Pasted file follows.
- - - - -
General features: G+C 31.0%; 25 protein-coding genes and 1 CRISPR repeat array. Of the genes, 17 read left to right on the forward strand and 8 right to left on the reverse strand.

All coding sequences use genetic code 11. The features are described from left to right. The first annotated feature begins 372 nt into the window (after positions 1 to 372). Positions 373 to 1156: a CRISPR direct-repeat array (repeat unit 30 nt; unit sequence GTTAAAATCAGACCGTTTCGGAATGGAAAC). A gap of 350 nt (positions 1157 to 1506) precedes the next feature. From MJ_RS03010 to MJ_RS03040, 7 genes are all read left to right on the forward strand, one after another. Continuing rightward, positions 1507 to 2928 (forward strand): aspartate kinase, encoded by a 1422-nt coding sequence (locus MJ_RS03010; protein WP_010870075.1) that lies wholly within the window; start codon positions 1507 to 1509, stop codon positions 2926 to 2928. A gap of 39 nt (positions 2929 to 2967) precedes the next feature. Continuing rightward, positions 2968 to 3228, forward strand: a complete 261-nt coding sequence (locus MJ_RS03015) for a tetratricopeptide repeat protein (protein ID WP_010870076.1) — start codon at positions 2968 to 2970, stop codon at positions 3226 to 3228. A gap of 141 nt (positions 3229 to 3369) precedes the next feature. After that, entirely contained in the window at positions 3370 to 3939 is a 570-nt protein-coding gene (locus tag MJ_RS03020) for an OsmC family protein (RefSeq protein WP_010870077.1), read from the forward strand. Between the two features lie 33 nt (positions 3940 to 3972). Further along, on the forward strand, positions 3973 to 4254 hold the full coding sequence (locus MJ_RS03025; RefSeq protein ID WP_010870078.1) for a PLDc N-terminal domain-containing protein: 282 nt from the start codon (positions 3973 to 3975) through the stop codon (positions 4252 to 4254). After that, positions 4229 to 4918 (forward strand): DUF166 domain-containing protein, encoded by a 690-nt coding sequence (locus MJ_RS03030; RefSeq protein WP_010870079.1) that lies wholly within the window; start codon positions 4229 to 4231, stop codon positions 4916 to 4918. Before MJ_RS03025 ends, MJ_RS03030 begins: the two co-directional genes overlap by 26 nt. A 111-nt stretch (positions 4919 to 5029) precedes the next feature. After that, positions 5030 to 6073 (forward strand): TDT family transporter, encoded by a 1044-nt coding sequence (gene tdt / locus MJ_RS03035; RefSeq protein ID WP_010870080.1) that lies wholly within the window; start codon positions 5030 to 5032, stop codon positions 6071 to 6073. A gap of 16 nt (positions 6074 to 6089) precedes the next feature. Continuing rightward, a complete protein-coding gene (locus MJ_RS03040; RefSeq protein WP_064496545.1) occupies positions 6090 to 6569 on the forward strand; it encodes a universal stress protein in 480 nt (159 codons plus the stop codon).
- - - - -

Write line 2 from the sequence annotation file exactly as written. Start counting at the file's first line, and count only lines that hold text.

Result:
All coding sequences use genetic code 11. The features are described from left to right. The first annotated feature begins 372 nt into the window (after positions 1 to 372). Positions 373 to 1156: a CRISPR direct-repeat array (repeat unit 30 nt; unit sequence GTTAAAATCAGACCGTTTCGGAATGGAAAC). A gap of 350 nt (positions 1157 to 1506) precedes the next feature. From MJ_RS03010 to MJ_RS03040, 7 genes are all read left to right on the forward strand, one after another. Continuing rightward, positions 1507 to 2928 (forward strand): aspartate kinase, encoded by a 1422-nt coding sequence (locus MJ_RS03010; protein WP_010870075.1) that lies wholly within the window; start codon positions 1507 to 1509, stop codon positions 2926 to 2928. A gap of 39 nt (positions 2929 to 2967) precedes the next feature. Continuing rightward, positions 2968 to 3228, forward strand: a complete 261-nt coding sequence (locus MJ_RS03015) for a tetratricopeptide repeat protein (protein ID WP_010870076.1) — start codon at positions 2968 to 2970, stop codon at positions 3226 to 3228. A gap of 141 nt (positions 3229 to 3369) precedes the next feature. After that, entirely contained in the window at positions 3370 to 3939 is a 570-nt protein-coding gene (locus tag MJ_RS03020) for an OsmC family protein (RefSeq protein WP_010870077.1), read from the forward strand. Between the two features lie 33 nt (positions 3940 to 3972). Further along, on the forward strand, positions 3973 to 4254 hold the full coding sequence (locus MJ_RS03025; RefSeq protein ID WP_010870078.1) for a PLDc N-terminal domain-containing protein: 282 nt from the start codon (positions 3973 to 3975) through the stop codon (positions 4252 to 4254). After that, positions 4229 to 4918 (forward strand): DUF166 domain-containing protein, encoded by a 690-nt coding sequence (locus MJ_RS03030; RefSeq protein WP_010870079.1) that lies wholly within the window; start codon positions 4229 to 4231, stop codon positions 4916 to 4918. Before MJ_RS03025 ends, MJ_RS03030 begins: the two co-directional genes overlap by 26 nt. A 111-nt stretch (positions 4919 to 5029) precedes the next feature. After that, positions 5030 to 6073 (forward strand): TDT family transporter, encoded by a 1044-nt coding sequence (gene tdt / locus MJ_RS03035; RefSeq protein ID WP_010870080.1) that lies wholly within the window; start codon positions 5030 to 5032, stop codon positions 6071 to 6073. A gap of 16 nt (positions 6074 to 6089) precedes the next feature. Continuing rightward, a complete protein-coding gene (locus MJ_RS03040; RefSeq protein WP_064496545.1) occupies positions 6090 to 6569 on the forward strand; it encodes a universal stress protein in 480 nt (159 codons plus the stop codon).